I Have a Rendezvous with Death

Seeger, Alan

Primary Category: Literature / Poetry
Secondary Category: Literature /

Genre: Poetry

Annotated by:
Duffin, Jacalyn
  • Date of entry: Feb-12-2018
  • Last revised: Feb-12-2018


A short war poem of 24 lines in three verses, in the voice of a soldier who expects to die, “at some disputed barricade” in the spring, when “apple blossoms fill the air.”


Composed in 1914 or 1915, this poem is a lament for the tragic waste of youth, love, and beauty wrought by senseless war, which the dutiful soldier must accept. Like the poem, “In Flanders Fields,” by Canadian physician, John McCrae, its poignant message is sadly reinforced by its accurate prediction of the poet’s death.  

Seeger was born in New York City and educated in literature and medieval history at Harvard, where he knew classmates, T. S. Eliot, and Walter Lippman. A writer and editor, Seeger loved France and joined the French Foreign Legion at the opening of hostilities. He was killed in World War I action at the Somme in July 1916. This, his most famous poem was published posthumously; according to some, it became an instant “classic.”  

Collections of Seeger’s poetry soon appeared in both English and French; however, they were criticized, almost immediately, for being old fashioned in their solemn style and chivalric sentiment. Nevertheless, this poem is said to have been a favorite of President John F. Kennedy, a connection that is intimately bound up with its fortunes post-1963.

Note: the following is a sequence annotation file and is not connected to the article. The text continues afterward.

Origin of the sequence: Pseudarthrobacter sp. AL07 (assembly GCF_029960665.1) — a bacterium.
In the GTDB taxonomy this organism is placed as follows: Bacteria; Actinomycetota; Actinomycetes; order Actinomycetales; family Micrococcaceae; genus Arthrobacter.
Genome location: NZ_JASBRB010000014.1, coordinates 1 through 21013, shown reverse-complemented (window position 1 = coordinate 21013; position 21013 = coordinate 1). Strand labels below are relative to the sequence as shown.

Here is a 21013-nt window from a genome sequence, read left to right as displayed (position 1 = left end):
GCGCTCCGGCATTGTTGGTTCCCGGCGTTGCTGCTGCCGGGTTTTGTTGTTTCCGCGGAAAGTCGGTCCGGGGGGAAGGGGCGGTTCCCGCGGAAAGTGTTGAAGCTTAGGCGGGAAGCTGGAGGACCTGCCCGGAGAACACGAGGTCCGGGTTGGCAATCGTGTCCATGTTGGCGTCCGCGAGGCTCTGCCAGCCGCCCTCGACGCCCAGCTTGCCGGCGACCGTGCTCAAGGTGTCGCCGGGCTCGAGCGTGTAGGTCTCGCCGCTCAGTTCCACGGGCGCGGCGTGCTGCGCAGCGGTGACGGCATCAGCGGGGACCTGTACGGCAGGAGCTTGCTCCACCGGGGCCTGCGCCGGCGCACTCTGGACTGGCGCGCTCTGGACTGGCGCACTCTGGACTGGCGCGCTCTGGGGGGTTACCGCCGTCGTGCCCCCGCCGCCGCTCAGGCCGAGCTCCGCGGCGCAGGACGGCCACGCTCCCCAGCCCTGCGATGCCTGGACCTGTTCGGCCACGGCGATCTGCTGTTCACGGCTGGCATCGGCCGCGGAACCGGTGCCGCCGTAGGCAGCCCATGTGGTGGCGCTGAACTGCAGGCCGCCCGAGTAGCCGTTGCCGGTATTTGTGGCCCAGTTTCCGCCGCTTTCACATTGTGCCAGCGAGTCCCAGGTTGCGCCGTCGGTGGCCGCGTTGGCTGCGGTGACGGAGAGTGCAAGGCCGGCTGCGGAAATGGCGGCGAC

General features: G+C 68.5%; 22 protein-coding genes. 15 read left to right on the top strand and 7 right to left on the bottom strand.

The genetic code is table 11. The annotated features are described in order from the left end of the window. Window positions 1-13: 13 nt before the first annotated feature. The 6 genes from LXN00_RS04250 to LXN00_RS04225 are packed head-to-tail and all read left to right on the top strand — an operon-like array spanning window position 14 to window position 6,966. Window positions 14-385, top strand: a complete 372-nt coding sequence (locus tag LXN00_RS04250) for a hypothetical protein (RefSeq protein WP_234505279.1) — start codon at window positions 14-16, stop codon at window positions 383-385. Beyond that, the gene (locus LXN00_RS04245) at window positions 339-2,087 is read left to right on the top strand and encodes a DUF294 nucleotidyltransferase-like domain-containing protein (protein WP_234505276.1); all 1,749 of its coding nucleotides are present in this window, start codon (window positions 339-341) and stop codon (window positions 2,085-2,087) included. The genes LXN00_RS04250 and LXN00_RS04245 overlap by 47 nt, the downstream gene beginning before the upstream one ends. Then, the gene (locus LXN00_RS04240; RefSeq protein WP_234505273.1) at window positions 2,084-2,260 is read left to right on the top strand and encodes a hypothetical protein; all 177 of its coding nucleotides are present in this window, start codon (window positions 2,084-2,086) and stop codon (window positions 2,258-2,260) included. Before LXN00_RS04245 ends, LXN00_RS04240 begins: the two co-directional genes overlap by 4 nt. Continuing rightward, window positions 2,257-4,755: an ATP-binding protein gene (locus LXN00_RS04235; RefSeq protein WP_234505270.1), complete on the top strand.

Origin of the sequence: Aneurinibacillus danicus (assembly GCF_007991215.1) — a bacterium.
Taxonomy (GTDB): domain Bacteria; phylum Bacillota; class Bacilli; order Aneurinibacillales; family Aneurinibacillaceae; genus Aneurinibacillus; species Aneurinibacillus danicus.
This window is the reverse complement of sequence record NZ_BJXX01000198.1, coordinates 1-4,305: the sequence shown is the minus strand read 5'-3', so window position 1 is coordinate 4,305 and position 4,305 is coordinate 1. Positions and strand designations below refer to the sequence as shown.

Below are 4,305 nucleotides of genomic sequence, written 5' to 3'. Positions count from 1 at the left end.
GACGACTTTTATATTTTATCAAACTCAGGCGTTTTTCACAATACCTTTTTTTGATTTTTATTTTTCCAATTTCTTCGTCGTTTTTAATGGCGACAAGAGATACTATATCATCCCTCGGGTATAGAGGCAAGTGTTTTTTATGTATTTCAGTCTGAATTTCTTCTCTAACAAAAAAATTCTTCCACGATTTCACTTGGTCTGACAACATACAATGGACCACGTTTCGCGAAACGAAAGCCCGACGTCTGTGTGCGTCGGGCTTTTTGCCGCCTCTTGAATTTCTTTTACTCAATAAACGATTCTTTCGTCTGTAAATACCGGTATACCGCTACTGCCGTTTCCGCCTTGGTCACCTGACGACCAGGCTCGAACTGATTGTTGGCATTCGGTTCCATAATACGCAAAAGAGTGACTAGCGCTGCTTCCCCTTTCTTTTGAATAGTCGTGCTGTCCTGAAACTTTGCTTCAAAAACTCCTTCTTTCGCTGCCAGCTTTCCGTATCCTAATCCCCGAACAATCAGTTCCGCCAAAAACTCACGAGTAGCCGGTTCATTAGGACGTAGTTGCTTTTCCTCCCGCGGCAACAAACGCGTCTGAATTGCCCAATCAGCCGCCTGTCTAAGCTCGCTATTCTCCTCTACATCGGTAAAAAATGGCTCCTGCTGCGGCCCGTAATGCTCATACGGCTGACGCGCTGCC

Seeger was the brother of Charles Seeger, a noted ethnomusicologist and founder of the American Musicological Society. His nephew was folk singer and activist, Peter Seeger (1919-2014).  


A “virtual video” with a not-very-successful, talking still photo of Alan Seeger and the poem read by his famous nephew Pete Seeger is at youtube, uploaded by Jim Clark 2011. https://www.youtube.com/watch?v=Y11RGjmZRDc

Primary Source

Poems by Alan Seeger


Chadwyck-Healey Inc.

Place Published

Alexandria, VA



Secondary Source